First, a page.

Before I could sit up my grandmother touched my arm. She told me it was OK, that my cousin had been in Vietnam, and that’s what he did in his sleep. We’d had dinner together with his wife and both were friendly and polite. But when he tried to rest, he shouted, barked, and cried out. Even though I was only 12, I knew what Vietnam meant. I often saw men on the street in green army jackets, looking grizzly, carrying baggage. I read a lot and knew people had spit on them and treated them, mostly, as criminals when they came home, not as men in an unimaginable situation doing what their country had asked–or forced–them to do: serve. Later I would read about men escaping to Canada and monied young men who took medical deferments, but my cousin served overseas.

In 1984, PTSD was not a concept. My grandmother told me he was shell-shocked but he was OK, his wife was there, and to try to sleep. I did, but it was fitful. I knew military men like my uncle who drank, or shot heroin or were homeless, while others managed a more seamless transition back to civilian life–mainly by not discussing the war at all. It was simply off the table as a topic.

I’ve never forgotten that visit. I don’t remember my cousin’s name. But I remember he was a veteran, and his night echoed with screams. He came home but brought with him a haunting.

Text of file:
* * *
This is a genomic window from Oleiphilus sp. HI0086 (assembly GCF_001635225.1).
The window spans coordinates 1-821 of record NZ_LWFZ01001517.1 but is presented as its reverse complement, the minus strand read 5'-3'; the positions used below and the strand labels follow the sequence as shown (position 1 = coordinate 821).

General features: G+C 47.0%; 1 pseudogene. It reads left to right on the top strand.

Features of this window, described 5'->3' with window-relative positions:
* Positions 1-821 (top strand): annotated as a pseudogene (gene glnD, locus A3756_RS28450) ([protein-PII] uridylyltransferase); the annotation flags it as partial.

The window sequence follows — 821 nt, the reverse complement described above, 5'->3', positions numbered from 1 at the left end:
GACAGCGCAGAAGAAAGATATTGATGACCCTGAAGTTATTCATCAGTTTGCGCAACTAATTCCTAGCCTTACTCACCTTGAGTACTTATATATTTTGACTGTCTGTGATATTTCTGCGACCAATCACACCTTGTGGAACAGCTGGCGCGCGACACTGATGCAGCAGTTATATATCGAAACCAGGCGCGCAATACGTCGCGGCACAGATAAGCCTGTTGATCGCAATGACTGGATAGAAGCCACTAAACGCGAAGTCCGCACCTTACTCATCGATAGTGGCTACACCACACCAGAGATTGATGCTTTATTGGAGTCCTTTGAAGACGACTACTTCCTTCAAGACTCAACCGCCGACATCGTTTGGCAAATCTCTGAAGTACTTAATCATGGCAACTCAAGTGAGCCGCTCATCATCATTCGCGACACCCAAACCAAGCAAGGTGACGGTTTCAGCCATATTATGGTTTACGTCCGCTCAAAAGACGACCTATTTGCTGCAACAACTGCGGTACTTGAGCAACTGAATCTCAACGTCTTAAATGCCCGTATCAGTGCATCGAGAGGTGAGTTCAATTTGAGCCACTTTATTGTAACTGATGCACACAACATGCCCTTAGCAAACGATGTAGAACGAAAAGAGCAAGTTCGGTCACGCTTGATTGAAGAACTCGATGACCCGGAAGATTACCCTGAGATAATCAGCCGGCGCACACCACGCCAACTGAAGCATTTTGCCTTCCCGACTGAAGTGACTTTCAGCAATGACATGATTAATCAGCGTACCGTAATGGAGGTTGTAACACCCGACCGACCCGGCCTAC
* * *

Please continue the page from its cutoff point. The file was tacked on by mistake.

I’m liberal. I’m anti-war, particularly as war in today’s society is rarely about the citizens and more about profiteering. For years I struggled with the idea of men and women choosing to put themselves in dangerous situations. Why would any rational person do this, given the choice? Now I understand it’s a complex matter, it involves shifting variables, and it’s a personal decision. I’ve learned not to judge: how can I, when I see so many of us, with horrible internal and external damage, being undertreated and inadequately supported upon their return home?

It’s a vacation day for many in America, there are sales all over the place for big-ticket items… And that’s fine. It is what it is. I’d like to be more active with my support, but for now I remember my cousin, I respect our troops, and I pray for their safe passage. They’ve earned that, at least. At the very least.